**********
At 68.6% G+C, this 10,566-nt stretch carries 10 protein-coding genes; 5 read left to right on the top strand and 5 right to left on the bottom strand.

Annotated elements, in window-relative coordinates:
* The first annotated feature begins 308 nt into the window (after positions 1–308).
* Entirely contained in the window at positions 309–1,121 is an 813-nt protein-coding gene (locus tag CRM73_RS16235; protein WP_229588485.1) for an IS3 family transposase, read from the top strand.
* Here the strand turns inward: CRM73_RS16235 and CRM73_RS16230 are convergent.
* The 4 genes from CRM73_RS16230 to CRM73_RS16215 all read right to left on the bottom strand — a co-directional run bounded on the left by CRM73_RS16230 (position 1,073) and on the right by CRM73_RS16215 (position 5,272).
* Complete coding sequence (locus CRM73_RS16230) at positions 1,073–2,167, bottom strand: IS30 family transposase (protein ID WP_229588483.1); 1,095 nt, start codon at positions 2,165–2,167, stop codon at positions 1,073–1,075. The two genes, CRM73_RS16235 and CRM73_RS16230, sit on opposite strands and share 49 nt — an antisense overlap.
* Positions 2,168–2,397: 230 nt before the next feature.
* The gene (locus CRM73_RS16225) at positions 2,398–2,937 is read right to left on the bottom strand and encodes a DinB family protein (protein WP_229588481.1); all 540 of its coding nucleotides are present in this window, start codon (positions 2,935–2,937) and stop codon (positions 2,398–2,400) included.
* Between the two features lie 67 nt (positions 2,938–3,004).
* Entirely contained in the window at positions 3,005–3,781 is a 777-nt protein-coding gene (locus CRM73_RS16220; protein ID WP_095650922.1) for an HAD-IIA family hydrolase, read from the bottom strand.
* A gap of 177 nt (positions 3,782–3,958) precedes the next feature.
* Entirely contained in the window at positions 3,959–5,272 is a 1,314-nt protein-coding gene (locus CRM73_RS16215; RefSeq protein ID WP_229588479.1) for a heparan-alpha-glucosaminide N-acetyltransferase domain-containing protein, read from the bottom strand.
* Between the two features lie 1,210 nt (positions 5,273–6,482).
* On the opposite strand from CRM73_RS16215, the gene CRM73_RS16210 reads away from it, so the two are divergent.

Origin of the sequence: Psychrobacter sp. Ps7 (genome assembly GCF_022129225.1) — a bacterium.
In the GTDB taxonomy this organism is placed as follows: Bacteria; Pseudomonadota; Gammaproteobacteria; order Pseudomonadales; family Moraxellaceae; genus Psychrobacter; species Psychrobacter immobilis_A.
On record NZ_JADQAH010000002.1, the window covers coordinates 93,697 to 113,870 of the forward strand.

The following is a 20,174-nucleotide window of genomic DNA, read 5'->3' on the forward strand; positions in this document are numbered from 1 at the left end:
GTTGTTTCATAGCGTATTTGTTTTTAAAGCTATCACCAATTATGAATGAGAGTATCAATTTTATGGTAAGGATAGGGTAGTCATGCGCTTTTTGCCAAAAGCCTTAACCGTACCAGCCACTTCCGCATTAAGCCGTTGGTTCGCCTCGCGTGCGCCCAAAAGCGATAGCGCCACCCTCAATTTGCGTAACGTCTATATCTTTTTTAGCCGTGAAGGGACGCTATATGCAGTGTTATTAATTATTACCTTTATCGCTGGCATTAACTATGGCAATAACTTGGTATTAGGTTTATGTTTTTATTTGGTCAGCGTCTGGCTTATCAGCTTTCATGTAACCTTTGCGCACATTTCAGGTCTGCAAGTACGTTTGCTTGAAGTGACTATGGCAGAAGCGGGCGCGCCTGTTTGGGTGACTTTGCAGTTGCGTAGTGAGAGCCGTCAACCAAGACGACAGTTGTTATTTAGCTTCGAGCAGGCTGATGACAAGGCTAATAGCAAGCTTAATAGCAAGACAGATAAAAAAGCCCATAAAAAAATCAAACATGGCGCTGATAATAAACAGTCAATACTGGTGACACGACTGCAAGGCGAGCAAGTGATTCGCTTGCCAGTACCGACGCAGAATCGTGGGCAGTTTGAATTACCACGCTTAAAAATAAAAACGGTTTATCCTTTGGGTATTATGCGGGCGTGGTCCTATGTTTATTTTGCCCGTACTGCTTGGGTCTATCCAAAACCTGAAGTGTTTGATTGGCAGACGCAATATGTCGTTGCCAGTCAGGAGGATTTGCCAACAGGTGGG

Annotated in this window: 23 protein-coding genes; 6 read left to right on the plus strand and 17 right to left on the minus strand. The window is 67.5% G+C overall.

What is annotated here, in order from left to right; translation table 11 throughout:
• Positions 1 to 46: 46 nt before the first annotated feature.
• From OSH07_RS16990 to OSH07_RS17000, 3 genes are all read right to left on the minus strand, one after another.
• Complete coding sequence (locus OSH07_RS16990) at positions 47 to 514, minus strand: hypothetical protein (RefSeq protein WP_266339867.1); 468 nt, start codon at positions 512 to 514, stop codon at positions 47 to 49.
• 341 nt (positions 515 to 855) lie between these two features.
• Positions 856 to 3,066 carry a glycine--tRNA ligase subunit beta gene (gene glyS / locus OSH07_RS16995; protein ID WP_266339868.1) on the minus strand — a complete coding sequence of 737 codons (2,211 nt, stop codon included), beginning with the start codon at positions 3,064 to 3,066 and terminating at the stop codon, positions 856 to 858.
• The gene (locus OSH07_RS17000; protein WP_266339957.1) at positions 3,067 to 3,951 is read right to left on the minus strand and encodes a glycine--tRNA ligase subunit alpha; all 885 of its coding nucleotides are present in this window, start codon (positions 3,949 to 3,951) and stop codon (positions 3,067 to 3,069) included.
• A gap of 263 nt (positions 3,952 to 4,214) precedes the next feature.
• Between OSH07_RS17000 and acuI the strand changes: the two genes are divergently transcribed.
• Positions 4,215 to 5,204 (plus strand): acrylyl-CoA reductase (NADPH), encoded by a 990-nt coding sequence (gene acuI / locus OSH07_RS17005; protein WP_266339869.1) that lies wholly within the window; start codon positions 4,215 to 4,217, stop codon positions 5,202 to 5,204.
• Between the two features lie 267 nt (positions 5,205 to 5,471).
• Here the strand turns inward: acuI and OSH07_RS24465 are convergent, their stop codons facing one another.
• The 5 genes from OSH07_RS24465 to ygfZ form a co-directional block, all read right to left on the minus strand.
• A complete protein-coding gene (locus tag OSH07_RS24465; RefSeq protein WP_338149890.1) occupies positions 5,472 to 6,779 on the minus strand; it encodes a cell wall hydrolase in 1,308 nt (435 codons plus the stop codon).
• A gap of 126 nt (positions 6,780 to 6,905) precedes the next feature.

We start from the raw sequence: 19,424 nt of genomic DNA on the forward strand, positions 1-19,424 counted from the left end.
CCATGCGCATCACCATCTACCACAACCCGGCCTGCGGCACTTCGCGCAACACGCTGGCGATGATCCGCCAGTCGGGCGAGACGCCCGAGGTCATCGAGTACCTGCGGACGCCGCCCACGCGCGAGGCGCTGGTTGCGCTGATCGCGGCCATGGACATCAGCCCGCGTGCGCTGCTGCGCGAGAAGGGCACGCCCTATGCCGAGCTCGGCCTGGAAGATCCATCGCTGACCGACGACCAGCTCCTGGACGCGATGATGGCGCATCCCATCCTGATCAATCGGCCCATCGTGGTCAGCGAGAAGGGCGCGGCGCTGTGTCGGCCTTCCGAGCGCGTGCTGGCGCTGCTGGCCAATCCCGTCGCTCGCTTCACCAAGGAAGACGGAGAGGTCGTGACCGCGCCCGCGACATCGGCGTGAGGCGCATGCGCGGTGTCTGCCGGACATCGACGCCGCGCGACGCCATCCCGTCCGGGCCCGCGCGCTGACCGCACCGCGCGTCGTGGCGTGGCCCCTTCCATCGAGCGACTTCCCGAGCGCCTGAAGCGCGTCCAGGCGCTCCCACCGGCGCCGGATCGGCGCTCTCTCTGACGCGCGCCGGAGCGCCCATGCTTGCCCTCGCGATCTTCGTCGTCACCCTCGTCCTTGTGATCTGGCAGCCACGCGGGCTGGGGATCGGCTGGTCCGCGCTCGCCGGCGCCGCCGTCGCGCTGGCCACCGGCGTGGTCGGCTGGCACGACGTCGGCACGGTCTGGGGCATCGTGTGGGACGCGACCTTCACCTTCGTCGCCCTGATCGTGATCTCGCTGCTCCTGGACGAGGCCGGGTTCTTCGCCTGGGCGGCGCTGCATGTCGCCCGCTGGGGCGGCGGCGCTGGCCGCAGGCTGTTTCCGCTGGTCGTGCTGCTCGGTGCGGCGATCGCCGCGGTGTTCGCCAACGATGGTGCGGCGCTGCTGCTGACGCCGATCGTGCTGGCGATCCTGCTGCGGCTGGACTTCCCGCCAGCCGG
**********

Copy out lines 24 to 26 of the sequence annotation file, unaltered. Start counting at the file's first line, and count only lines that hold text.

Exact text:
• From OSH07_RS16990 to OSH07_RS17000, 3 genes are all read right to left on the minus strand, one after another.
• Complete coding sequence (locus OSH07_RS16990) at positions 47 to 514, minus strand: hypothetical protein (RefSeq protein WP_266339867.1); 468 nt, start codon at positions 512 to 514, stop codon at positions 47 to 49.
• 341 nt (positions 515 to 855) lie between these two features.